In addition to fostering healthy competition amongst students while providing authentic learning opportunities for collaboration, communication, and problem solving, gaming clubs and esports teams create opportunities for concrete skills development that are relevant in not only the gaming industry, but throughout the workforce. “We’re able to do design competitions for our esports jerseys or use the talents [of a] student that has a natural gift in photography,” Turner explained.
Chris Aviles, a New Jersey-based STEM teacher and esports coach who is also the founder and president of Garden State Esports, agreed with Turner’s approach to scholastic gaming and esports: “What excites me the most about the esports space is the way we can teach Career and Technical Education (CTE) through esports.” Much like students participating in other extracurricular activities, participation in a gaming or esports club can lead to the discovery of all new passions and potential scholastic pursuits. The skills and concepts necessary for careers in business, entertainment, education, marketing, information technology, audio/visual, and communications can all be taught and developed through scholastic gaming opportunities.
With any educational innovation, educators and administrators must keep equity of access and opportunity at the center of their work. If not intentionally planned and implemented, scholastic gaming and esports endeavors can exacerbate existing inequities like access to the robust computing hardware required for some esports titles, high speed Internet for online casual and competitive play, and spaces that are not always welcoming to underserved and marginalized communities.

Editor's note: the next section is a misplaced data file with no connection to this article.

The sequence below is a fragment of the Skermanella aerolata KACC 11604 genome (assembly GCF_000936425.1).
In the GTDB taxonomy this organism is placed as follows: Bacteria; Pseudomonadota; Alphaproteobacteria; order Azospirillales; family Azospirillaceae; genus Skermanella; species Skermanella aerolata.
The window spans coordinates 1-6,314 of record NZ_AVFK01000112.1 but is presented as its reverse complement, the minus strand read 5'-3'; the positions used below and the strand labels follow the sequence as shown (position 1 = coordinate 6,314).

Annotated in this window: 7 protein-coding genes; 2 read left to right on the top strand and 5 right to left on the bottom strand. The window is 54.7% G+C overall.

Bradford Harris, director of learning for the Texas Scholastic Esports Federation and education strategist for SHI International, is a Texas-based former public school district leader who has seen firsthand many of these issues playing out. Harris, a Black male educator, explained, “It’s rare to see Black and brown people in this [scholastic gaming] space. When I have students that say that I am doing this because you’re here…that’s what pushes me to do this.”
Aviles added that gaming and esports provides a fantastic opportunity to engage student populations that may not see a place for themselves in many other extracurricular pursuits. Referencing a recent DEI survey he conducted, Aviles noted increased participation by those who identify as female, LGBTQ+, and on the autism spectrum, citing that many of them were not interested in traditional sports and were thrilled to have a place to call their own. He said, “We know how powerful a home-school connection can be.”
Learn more about gaming and the HP Teaching Fellows by watching a recent webinar.
HP Teaching Fellows is part of Reinvent the Classroom, an initiative by Digital Promise, HP, and Microsoft. Sign up to learn more about the Fellowship and stay connected with the HP Teaching Fellows on Twitter using #ReinventTheClassroom.